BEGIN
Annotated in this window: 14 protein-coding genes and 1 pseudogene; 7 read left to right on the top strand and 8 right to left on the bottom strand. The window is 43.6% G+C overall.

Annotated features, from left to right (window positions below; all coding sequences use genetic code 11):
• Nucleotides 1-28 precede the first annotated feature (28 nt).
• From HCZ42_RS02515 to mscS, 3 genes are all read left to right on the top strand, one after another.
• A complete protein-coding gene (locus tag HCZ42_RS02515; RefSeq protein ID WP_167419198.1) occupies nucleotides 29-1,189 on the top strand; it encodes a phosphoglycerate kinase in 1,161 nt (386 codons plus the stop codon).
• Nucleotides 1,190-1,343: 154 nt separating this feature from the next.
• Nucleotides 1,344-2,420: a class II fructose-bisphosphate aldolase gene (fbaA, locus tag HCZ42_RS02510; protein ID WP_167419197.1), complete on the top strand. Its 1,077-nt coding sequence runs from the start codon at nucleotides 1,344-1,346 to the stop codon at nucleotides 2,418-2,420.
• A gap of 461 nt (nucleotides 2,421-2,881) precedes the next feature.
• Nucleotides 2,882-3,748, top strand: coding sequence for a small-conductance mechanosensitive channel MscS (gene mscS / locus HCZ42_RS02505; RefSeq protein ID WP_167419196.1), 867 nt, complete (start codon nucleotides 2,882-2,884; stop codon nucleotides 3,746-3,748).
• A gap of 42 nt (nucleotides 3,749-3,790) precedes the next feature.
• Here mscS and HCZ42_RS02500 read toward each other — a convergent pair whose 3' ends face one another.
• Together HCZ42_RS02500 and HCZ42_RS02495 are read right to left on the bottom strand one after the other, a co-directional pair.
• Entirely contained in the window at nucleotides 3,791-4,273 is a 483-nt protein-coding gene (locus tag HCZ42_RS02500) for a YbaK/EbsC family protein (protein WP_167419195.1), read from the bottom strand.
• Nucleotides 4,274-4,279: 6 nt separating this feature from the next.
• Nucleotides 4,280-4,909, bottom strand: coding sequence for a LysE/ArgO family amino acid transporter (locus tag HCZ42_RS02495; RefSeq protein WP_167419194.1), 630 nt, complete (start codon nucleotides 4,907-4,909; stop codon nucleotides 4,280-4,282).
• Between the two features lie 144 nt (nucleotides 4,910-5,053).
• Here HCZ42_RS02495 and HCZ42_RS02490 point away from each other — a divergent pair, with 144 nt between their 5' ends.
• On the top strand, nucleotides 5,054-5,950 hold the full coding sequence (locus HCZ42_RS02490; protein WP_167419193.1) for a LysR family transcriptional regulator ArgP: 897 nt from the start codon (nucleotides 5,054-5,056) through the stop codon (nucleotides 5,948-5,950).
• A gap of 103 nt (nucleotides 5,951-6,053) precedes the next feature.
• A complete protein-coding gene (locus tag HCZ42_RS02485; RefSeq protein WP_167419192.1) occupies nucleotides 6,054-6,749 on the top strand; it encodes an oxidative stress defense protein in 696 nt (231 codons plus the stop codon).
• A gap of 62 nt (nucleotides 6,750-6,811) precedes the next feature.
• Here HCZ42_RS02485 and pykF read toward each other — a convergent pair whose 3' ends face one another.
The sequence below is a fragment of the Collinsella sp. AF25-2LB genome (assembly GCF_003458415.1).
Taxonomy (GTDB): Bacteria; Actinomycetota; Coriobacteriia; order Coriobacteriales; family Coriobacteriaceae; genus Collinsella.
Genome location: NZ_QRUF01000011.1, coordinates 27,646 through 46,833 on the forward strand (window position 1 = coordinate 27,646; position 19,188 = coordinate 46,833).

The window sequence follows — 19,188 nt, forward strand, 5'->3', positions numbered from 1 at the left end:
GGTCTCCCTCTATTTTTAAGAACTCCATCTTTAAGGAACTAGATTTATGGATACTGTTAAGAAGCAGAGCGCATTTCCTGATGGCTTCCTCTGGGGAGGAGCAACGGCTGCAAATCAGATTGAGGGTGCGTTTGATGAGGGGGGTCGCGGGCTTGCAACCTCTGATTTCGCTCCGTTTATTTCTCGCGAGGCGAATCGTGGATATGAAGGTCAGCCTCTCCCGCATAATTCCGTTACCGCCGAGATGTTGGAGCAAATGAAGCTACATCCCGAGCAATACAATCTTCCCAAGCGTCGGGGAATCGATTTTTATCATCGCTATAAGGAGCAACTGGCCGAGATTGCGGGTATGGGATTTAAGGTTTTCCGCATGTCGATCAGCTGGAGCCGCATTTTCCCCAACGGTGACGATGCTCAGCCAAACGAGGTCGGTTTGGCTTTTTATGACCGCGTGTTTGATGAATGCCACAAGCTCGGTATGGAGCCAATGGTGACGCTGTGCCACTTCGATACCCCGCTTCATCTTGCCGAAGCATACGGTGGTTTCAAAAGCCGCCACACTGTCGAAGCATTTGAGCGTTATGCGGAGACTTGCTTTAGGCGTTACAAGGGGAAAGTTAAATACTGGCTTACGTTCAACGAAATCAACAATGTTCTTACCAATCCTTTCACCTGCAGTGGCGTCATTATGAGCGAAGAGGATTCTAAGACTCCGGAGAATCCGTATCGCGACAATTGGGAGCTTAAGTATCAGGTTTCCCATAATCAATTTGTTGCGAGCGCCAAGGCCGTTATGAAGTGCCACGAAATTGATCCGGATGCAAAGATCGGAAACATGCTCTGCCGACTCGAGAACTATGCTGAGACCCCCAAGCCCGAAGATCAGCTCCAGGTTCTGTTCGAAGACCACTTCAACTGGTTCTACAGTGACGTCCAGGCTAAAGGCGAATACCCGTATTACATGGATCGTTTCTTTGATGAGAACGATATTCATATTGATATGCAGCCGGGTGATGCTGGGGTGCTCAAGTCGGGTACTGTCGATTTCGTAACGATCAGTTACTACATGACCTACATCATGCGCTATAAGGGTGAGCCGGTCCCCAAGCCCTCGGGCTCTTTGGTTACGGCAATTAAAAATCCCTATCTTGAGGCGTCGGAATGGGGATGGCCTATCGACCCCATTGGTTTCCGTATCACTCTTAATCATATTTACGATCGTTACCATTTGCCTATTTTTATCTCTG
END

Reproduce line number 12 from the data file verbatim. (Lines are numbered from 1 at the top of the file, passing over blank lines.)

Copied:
• Together HCZ42_RS02500 and HCZ42_RS02495 are read right to left on the bottom strand one after the other, a co-directional pair.